Gary S. Swindell, Consulting Engineer, Dallas, Texas
This article was published in the Oil & Gas Journal, March 25, 1996. Copyright 1996 by Pennwell Publishing Co. All rights reserved. Oil & Gas Journal or any part therof may not be reproduced, stored in a retrieval system, or transcribed in any form by any means, electronic or mechanical without the prior written permission of the Editor.
Horizontal drilling has become one of the most valuable technologies ever introduced into the upstream oil business. Along with other advances over the last fifteen years such as massive fracturing and 3-D seismic, horizontal drilling has had a significant impact on oil and gas production.
A considerable number of articles and papers have been written on horizontal drilling, but the focus has been on the hardware and drilling side of the technology. Relatively little has been published on the reserves that have been found. This lack of reserve and economic information is partly due to operators wanting to retain a competitive advantage in their drilling. But it is also due to the difficulty in applying traditional reserve estimation methods to a situation which we do not fully understand.
Volumetric analysis is complicated because of a lack of knowledge on extent of the fracture systems - there are documented cases of wells interfering as much as two miles away, and other cases where wells 1,500 ft apart show no interference. Pressure transient and reservoir simulation methods are made difficult by the same poor understanding of the reservoir character. Analogy has not been effective since there simply are none to this new technology.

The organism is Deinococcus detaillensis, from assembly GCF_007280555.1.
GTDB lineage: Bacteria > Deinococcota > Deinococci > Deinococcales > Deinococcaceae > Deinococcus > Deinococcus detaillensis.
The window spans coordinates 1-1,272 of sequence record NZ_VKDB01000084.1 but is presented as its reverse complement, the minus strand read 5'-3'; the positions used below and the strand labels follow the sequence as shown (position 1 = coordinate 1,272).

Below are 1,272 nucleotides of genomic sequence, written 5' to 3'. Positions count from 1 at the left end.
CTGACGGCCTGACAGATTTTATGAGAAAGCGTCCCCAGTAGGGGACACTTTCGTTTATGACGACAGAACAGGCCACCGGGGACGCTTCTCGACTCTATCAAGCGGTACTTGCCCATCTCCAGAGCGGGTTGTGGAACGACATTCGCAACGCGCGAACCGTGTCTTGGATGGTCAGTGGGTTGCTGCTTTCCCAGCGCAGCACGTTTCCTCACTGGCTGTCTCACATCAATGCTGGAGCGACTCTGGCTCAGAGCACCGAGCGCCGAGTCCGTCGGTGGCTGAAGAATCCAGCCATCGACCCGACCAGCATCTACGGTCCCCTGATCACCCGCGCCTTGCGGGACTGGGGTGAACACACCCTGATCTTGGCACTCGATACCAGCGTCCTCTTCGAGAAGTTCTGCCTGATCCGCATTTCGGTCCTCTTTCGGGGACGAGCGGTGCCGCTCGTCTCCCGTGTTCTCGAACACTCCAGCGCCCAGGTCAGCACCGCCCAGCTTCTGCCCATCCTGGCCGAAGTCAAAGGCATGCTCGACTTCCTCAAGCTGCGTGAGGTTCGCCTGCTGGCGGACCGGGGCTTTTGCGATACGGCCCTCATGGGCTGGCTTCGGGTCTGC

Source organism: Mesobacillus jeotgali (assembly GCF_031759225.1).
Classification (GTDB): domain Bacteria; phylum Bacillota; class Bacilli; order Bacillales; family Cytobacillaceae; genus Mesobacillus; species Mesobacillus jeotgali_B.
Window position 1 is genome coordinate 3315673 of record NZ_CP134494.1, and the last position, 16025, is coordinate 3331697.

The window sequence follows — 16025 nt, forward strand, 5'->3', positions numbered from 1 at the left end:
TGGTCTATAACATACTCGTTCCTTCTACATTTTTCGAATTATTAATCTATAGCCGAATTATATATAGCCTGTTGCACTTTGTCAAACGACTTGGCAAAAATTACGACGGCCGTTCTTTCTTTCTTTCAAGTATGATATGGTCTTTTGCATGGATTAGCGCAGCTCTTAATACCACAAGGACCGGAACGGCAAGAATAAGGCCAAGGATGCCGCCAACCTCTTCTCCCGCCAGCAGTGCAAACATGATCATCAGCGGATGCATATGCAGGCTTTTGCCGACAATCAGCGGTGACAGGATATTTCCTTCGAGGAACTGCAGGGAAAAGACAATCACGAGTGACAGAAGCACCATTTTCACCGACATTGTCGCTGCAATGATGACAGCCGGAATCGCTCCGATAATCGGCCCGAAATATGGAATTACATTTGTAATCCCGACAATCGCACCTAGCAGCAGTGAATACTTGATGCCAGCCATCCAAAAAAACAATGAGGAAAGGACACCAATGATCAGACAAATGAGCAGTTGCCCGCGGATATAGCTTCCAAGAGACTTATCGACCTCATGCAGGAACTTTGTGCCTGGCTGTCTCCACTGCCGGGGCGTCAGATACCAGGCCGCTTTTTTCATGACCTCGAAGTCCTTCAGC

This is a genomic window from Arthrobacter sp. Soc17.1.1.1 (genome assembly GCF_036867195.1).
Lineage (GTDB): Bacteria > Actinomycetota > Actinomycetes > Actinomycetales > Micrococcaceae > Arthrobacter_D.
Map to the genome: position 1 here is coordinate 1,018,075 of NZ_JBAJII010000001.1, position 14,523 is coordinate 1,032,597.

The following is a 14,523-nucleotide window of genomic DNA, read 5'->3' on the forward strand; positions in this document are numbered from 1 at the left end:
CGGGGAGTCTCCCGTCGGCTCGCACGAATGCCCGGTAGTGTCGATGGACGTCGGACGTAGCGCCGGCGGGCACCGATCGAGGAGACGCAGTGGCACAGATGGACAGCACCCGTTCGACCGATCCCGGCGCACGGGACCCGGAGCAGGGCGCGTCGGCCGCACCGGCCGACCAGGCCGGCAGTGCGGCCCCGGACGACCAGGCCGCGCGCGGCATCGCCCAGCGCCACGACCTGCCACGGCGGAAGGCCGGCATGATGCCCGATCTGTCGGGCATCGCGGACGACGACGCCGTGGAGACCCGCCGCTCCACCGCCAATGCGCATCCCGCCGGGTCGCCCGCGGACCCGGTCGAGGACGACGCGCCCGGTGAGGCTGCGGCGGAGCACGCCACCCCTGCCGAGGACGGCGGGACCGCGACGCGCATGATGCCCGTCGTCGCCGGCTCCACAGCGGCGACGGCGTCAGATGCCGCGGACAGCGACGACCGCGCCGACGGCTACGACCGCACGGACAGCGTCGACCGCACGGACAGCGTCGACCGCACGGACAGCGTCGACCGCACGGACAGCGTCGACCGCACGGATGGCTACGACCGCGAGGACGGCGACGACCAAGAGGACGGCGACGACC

That leaves performance analysis as a reserve estimating tool. And it is only recently that enough history is available to reliably examine the reserve potential of horizontal wells. So, let's take a look at what we have found from horizontal drilling.
At least 12 states have some horizontal production. But Texas overwhelmingly dominates the use of the technique. Together with North Dakota, the top two states account for 89% of the producing horizontal leases drilled since 1987.
State New Leases Major Formations since 1988 Texas 2,054 Austin, Buda, Georgetwn, Ellenburger North Dakota 175 Bakken, Madison Wyoming 71 Niobrara, Minnelusa, Frontier Alabama 58 Pottsville Coals Montana 42 Red River, Mission Canyon Louisiana 35 Chalk, Miocene, Cotton Valley Oklahoma 27 Bartlesville, Miss, Viola, Hunton Utah 17 Desert Crk, Twin Crk New Mexico 13 Fruitland Coal, Mancos Shale Colorado 8 Niobrara, Codell Michigan 5 Antrim South Dakota 1 Red River US Total 2,506
One difficulty in evaluating the results of horizontal drilling is that production for Texas wells is reported on a lease basis and not by individual well. Dwights EnergyData shows some 2,700 Texas leases designated as "horizontal". These include older leases that have had horizontal wells drilled around existing vertical production. To reduce the effect of mixed vertical and horizontal drilling, this study was restricted to leases which began production after 1987. In Texas, the 1987 limit excludes about 700 mixed leases from the statistics. Most of the Texas study group are single well leases. Other states generally report production on a individual well basis and the problem is less significant.
Another problem with using summarized rate vs. time curves for reserve estimation is that the completions took place over a number of years. Our study accounts for the time effect by the use of normalized production.